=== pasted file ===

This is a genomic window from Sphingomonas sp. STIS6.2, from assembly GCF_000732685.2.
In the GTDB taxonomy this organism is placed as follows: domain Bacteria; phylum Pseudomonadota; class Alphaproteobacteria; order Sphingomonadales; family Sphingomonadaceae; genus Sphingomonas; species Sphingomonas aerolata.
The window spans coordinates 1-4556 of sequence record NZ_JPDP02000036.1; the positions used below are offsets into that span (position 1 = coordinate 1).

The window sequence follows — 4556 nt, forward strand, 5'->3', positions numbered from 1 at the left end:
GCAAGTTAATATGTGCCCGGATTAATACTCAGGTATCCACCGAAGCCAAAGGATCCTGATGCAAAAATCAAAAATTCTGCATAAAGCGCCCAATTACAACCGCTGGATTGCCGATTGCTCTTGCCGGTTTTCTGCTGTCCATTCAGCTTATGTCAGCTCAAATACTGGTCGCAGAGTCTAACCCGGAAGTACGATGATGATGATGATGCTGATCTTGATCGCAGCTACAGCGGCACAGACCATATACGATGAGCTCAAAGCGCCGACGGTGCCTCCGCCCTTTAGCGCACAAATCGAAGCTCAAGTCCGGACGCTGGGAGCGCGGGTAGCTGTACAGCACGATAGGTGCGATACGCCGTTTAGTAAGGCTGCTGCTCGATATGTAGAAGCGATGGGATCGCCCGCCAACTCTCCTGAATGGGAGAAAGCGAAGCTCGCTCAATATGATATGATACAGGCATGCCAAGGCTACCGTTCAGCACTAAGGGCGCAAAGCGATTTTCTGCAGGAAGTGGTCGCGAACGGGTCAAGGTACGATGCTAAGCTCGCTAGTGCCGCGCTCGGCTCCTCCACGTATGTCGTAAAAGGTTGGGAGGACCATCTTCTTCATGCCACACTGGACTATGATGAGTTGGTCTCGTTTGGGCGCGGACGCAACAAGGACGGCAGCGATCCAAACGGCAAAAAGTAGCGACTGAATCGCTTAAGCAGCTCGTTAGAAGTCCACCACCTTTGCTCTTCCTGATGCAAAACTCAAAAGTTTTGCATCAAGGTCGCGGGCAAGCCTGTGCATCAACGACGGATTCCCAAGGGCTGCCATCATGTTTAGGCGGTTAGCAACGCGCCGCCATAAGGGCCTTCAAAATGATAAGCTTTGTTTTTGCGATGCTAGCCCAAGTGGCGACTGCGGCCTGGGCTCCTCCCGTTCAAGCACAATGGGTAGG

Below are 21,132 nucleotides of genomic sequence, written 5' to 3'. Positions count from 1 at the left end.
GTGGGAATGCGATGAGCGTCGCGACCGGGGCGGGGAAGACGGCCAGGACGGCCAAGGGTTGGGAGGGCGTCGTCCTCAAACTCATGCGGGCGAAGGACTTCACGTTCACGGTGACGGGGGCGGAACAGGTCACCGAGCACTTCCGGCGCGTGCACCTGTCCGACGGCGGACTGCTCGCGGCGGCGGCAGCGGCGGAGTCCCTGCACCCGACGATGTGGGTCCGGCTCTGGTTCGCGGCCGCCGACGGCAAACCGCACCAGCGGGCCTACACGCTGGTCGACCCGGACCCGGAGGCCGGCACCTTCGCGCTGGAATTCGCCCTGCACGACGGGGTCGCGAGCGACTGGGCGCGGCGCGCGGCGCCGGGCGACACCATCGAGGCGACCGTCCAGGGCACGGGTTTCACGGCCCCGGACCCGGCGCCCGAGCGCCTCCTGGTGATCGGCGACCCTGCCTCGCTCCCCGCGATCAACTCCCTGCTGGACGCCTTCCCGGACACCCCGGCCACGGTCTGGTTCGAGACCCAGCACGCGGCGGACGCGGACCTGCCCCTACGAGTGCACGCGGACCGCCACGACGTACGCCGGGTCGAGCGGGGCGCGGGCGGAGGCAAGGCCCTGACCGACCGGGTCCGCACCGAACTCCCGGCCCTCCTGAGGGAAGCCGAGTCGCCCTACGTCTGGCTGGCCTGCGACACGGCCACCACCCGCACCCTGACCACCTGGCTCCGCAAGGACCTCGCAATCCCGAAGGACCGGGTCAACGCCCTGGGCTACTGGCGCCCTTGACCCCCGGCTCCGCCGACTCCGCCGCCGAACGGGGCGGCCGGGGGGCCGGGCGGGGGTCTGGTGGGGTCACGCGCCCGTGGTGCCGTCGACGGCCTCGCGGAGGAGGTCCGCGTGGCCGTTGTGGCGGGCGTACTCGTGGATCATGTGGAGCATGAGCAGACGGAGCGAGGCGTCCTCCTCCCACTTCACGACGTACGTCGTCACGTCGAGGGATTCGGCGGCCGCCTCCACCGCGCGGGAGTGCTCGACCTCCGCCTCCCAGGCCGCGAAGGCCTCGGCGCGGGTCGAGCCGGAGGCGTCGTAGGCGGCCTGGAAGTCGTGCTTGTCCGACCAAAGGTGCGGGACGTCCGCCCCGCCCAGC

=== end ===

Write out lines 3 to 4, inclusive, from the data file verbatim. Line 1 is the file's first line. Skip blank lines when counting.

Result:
The window spans coordinates 1-4556 of sequence record NZ_JPDP02000036.1; the positions used below are offsets into that span (position 1 = coordinate 1).

The window sequence follows — 4556 nt, forward strand, 5'->3', positions numbered from 1 at the left end: